Bensalem-based owner plans to sell Fashion Bug

Sales are down at Fashion Bug, according to quarterly earnings released by Charming Shoppes Inc.
Sales are down at Fashion Bug, according to quarterly earnings released by Charming Shoppes Inc.
Posted: December 02, 2011

The Bensalem-based company that owns Fashion Bug said Thursday that it planned to sell or eliminate the struggling retail chain while focusing efforts to grow its more profitable plus-size Lane Bryant apparel brand.

Executives with Charming Shoppes Inc. said they had hired financial adviser Barclays Capital to perform a strategic review of the entire corporation. The only immediate pledge was to divest Fashion Bug, which garnered about $600 million of the company's $2 billion in sales a year ago.

The announcements were made in tandem with the release of quarterly earnings that showed Fashion Bug sales down, presumably as its lower-income customers became more financially squeezed, while sales at the more specialized Lane Bryant chain were stable.

Officials said their vision included moving Lane Bryant stores from shopping malls into outdoor shopping centers, a maneuver that would reduce rents and capitalize on locations that give customers the ability to park, dash in, and leave, they told investors. The chain also would expand to 900 stores from 821 over the next few years.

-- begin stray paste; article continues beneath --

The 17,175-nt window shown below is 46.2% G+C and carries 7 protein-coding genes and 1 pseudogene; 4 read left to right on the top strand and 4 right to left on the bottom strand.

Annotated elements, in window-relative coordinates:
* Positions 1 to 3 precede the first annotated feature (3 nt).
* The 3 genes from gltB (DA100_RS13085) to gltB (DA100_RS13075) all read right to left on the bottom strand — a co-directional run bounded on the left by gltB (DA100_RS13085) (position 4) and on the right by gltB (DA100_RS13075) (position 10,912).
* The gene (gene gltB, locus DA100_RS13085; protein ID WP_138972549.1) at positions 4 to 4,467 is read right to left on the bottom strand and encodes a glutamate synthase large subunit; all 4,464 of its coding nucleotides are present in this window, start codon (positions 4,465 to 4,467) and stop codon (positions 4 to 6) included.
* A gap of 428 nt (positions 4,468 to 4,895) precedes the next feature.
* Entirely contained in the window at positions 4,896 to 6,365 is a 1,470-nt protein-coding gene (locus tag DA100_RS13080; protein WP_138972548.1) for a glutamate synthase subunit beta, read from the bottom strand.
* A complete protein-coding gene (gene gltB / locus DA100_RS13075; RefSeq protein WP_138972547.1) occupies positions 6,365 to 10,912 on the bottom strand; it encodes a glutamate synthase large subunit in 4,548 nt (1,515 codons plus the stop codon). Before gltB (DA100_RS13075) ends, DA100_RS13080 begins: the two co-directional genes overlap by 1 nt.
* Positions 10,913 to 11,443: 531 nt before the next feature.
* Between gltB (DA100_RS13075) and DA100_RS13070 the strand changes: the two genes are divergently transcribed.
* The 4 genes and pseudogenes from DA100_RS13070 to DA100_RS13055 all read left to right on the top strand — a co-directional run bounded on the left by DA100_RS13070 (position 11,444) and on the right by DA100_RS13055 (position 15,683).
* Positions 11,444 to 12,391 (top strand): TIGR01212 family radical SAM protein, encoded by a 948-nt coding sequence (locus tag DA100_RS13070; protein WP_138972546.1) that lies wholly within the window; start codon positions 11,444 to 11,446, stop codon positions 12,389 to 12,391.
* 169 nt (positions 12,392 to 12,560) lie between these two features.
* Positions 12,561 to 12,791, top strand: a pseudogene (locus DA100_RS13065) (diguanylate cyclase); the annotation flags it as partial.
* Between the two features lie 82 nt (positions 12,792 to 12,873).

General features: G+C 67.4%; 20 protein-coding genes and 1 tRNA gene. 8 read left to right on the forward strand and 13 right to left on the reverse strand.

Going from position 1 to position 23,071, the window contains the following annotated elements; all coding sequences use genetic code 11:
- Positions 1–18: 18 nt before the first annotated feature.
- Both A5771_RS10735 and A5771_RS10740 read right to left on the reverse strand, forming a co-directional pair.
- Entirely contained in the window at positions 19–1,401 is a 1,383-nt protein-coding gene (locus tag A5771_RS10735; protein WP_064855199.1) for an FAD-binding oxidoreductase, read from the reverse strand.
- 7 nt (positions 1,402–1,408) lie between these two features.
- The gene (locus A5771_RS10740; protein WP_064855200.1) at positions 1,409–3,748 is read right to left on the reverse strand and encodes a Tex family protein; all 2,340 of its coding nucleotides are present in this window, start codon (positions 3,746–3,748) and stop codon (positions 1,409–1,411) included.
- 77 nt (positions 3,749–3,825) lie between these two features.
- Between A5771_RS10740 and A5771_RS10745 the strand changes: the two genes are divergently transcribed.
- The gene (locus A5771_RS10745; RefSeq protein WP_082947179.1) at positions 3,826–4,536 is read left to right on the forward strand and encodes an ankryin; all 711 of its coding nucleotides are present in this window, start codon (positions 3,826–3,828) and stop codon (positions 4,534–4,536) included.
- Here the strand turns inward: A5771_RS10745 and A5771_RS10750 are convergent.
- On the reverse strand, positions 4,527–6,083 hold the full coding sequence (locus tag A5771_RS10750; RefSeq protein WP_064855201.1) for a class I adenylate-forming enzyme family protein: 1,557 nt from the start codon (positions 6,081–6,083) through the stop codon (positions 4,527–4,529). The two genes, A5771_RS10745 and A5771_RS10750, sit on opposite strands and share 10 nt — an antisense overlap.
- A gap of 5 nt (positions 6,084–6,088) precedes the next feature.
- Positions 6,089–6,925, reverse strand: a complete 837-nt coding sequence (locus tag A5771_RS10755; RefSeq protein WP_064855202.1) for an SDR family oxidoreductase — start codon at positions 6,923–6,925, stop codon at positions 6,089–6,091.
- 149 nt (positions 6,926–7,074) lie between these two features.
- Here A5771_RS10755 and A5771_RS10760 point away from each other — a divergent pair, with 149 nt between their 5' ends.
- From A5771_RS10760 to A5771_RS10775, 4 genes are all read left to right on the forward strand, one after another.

"While we have made progress in improving Fashion Bug's profitability, we believe that it does not fit within our future strategic plan," president and chief executive Anthony M. Romano said in filings with regulators.

The review by Barclays, Romano added, would partly focus on "evaluating other alternatives to further enhance shareholder value."

In a call with analysts, officials declined to provide a timetable or discuss specifics. One analyst later speculated that share repurchases might be in the offing or a spin-off of Lane Bryant as a separate company, though the latter seemed less likely.

The planned Fashion Bug divestiture and the move to explore the potential sale or repositioning of other assets were embraced by investors. The company's shares closed up 9 percent for the day, at $4.23.

Analyst Janine Stichter of Telsey Advisory Group L.L.C. said it was unlikely Fashion Bug's 664 leased stores would change hands or close in the very near future.

"I wouldn't expect anything in the next few months," Stichter said. "But, hopefully, within a year we'll know the fate of Fashion Bug."

Stichter's firm began tracking Charming Shoppes at the end of October, she said, on the belief that a turnaround plan in the last few years had paved the way for growth. The company had previously closed stores, sold assets, and cut expenses.

Its shares today, she said, appeared undervalued.

Overall net sales during the period ending Oct. 29 fell to $429.7 million, compared with $463.6 million the same period a year earlier, and the company reported a net loss of $13 million, or 11 cents a share, compared with a net loss of $18.8 million, or 16 cents a share, a year ago. Company officials said profit margins, however, were improving, particularly at Lane Bryant.


Contact staff writer Maria Panaritis at 215-854-2431 or mpanaritis@phillynews.com or @panaritism on Twitter.

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